Getting healthy and active as a family, a community and a nation, to combat some of the major illnesses we face as minorities and people of color.
This year’s theme provided by the Office of Minority Health (OMH) and minority health advocates around the nation is an opportunity to advance health outcomes by highlighting the benefits of incorporating small amounts of moderate-to-vigorous physical activity into your daily routine as recommended by Physical Activity Guidelines for Americans.
One of the best things you can for your health is to move more. Making simple changes can transform your health tremendously by reducing the risks of chronic illnesses that are common in minority groups. It doesn’t have to be anything dramatic just a commitment to physical activity for at least 30 minutes a day, 5 days a week, is all it takes to see and feel results.
Only 1 in 4 adults and 1-5 high school kids meet the daily recommended activity guidelines for cardio and resistance training. Unfortunately, these numbers are even lower in minority communities. Within minorities, the prevalence of having some sort of chronic disease is greater. Physical activity is one way to improve your health both physically and mentally.
Our children need physical movement at a younger age, now more than ever. Children and adolescents starting at age 6 should get at least 60 minutes of moderate-to-vigorous intensity physical activity daily. Remember that children imitate adults. You can start by adding physical activity to your own daily routine and encouraging the children in your life to join you. It starts with you now, to control some of the health issues young adults are faced with earlier in life. Be the change for your legacy.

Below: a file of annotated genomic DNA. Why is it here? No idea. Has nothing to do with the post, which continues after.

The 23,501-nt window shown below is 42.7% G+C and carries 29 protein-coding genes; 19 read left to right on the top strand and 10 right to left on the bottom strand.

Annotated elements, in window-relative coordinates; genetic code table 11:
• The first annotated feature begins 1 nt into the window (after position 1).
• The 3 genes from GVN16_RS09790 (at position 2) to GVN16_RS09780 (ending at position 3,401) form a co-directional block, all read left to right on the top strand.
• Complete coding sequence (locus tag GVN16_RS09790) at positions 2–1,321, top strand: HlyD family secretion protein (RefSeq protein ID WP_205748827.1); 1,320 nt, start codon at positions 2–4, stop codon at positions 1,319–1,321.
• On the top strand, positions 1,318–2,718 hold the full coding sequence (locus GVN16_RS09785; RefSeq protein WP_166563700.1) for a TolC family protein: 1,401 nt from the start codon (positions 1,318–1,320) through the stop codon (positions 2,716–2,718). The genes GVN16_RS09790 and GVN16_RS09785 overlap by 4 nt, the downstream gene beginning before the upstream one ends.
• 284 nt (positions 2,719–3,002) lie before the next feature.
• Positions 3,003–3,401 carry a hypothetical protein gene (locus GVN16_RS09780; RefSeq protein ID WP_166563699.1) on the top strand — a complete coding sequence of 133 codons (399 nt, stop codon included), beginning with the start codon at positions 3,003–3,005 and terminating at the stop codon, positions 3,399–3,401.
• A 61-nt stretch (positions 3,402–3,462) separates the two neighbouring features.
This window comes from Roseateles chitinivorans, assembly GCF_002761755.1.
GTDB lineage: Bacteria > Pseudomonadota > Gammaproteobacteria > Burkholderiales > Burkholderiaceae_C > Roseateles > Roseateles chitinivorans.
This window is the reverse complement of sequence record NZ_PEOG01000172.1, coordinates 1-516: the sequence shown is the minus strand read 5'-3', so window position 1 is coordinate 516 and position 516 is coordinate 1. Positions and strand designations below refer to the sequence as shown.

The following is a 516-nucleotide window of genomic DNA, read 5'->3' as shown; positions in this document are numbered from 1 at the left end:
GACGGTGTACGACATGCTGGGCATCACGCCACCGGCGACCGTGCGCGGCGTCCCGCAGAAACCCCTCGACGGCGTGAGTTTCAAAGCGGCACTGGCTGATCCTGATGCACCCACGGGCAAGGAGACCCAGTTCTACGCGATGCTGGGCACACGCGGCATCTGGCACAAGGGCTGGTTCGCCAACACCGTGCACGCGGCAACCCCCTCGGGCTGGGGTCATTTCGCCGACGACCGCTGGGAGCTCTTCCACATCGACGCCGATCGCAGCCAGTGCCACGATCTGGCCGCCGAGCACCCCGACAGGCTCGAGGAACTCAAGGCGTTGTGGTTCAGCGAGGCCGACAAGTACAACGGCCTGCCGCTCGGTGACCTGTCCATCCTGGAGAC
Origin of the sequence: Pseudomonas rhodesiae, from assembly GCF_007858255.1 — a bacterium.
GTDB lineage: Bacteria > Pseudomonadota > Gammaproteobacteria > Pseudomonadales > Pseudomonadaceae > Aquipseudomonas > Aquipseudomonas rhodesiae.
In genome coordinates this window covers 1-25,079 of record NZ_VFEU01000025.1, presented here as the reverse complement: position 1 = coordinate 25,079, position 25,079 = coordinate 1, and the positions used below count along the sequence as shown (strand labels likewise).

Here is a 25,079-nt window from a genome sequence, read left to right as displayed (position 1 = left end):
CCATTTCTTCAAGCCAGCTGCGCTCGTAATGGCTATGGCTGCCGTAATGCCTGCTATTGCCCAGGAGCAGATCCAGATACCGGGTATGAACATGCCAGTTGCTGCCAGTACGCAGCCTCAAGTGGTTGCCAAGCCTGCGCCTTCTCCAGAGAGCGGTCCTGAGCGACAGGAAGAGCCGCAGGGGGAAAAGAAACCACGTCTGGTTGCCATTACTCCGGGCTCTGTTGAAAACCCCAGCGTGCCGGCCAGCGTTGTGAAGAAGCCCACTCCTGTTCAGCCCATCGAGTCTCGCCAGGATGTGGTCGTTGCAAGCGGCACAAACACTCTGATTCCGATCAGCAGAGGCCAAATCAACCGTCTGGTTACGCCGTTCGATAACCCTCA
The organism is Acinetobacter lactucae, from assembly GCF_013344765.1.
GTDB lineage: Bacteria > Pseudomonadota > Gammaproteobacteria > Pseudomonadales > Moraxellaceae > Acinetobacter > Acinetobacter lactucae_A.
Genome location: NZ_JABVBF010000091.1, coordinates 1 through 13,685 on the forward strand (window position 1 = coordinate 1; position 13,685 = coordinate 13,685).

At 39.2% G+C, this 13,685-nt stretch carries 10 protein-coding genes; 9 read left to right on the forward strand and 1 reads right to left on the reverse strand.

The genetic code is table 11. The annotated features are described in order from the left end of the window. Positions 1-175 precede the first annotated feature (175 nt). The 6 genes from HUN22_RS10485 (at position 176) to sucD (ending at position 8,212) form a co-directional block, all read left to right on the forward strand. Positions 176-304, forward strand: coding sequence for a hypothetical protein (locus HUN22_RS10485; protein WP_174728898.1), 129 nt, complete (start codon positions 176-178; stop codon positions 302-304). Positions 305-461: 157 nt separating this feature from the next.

Springfield is all about community and building a healthy community should be one of our greatest priorities. We can create easy and safe options for physical activity that can help every person in Southwest Missouri be more active as we live, learn, work, and play together.
Teaming up with members of our church-es, creating walking groups with your friends, visiting local gyms and forming groups that are dedicated to getting more physical activity is one way to start.
The U.S Department of Health and Human Services Office of Minority Health (OMH) along with CDC’s Office of Minority Health and Health Equity (OMHHE) encourages the advancement of health equity by sharing why physical activity matters and the benefits of physical activity. The Physical Activity Guidelines for Americans, 2nd edition outlines the amounts and types of physical activity needed to maintain or improve overall health and reduce the risk of chronic disease. The Move Your Way Campaign provides resources to help explain the Physical Activity Guidelines for Americans.
If you need help creating a healthy habit plan to get more physical activity, contact me for a special offer for the readers of Unite to help get you moving. Your life, health, and well-being start with putting one step forward, making a commitment to yourself to do what-ever it takes to live your life happily and in good health. Let me help you get started. Be the change for your legacy.